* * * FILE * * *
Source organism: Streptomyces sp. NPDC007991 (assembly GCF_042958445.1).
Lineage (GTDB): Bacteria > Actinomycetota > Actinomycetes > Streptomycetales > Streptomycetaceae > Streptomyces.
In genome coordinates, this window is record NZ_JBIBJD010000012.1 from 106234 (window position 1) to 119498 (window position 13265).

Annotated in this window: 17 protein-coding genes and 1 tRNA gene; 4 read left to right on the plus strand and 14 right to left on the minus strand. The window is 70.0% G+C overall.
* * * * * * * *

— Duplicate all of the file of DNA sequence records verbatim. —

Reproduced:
Source organism: Streptomyces sp. NPDC007991 (assembly GCF_042958445.1).
Lineage (GTDB): Bacteria > Actinomycetota > Actinomycetes > Streptomycetales > Streptomycetaceae > Streptomyces.
In genome coordinates, this window is record NZ_JBIBJD010000012.1 from 106234 (window position 1) to 119498 (window position 13265).

Annotated in this window: 17 protein-coding genes and 1 tRNA gene; 4 read left to right on the plus strand and 14 right to left on the minus strand. The window is 70.0% G+C overall.